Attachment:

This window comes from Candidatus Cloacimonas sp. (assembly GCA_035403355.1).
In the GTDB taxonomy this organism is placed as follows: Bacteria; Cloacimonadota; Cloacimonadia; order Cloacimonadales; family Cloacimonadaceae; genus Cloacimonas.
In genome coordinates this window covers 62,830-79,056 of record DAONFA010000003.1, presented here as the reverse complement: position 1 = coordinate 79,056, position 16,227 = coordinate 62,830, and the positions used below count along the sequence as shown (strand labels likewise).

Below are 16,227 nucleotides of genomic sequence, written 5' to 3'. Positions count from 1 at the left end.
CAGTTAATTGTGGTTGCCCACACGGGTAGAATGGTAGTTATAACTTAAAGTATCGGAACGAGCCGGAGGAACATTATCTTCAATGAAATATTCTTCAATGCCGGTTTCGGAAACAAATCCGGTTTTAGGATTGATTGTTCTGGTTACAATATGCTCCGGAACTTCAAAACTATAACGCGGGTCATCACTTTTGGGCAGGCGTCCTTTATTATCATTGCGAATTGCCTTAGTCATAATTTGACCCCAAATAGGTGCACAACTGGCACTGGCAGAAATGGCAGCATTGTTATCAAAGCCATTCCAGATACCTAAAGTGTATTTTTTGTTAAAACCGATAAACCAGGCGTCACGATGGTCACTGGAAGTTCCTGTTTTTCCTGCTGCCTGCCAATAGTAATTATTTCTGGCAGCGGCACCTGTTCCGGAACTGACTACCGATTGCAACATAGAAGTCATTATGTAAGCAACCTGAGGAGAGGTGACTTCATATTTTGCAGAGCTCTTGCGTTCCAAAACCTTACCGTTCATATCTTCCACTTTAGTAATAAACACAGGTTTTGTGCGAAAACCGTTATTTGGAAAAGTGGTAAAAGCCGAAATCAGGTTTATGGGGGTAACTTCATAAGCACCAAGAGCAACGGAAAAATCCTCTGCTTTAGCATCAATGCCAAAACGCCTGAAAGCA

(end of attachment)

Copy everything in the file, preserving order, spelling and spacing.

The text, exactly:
This window comes from Candidatus Cloacimonas sp. (assembly GCA_035403355.1).
In the GTDB taxonomy this organism is placed as follows: Bacteria; Cloacimonadota; Cloacimonadia; order Cloacimonadales; family Cloacimonadaceae; genus Cloacimonas.
In genome coordinates this window covers 62,830-79,056 of record DAONFA010000003.1, presented here as the reverse complement: position 1 = coordinate 79,056, position 16,227 = coordinate 62,830, and the positions used below count along the sequence as shown (strand labels likewise).

Below are 16,227 nucleotides of genomic sequence, written 5' to 3'. Positions count from 1 at the left end.
CAGTTAATTGTGGTTGCCCACACGGGTAGAATGGTAGTTATAACTTAAAGTATCGGAACGAGCCGGAGGAACATTATCTTCAATGAAATATTCTTCAATGCCGGTTTCGGAAACAAATCCGGTTTTAGGATTGATTGTTCTGGTTACAATATGCTCCGGAACTTCAAAACTATAACGCGGGTCATCACTTTTGGGCAGGCGTCCTTTATTATCATTGCGAATTGCCTTAGTCATAATTTGACCCCAAATAGGTGCACAACTGGCACTGGCAGAAATGGCAGCATTGTTATCAAAGCCATTCCAGATACCTAAAGTGTATTTTTTGTTAAAACCGATAAACCAGGCGTCACGATGGTCACTGGAAGTTCCTGTTTTTCCTGCTGCCTGCCAATAGTAATTATTTCTGGCAGCGGCACCTGTTCCGGAACTGACTACCGATTGCAACATAGAAGTCATTATGTAAGCAACCTGAGGAGAGGTGACTTCATATTTTGCAGAGCTCTTGCGTTCCAAAACCTTACCGTTCATATCTTCCACTTTAGTAATAAACACAGGTTTTGTGCGAAAACCGTTATTTGGAAAAGTGGTAAAAGCCGAAATCAGGTTTATGGGGGTAACTTCATAAGCACCAAGAGCAACGGAAAAATCCTCTGCTTTAGCATCAATGCCAAAACGCCTGAAAGCA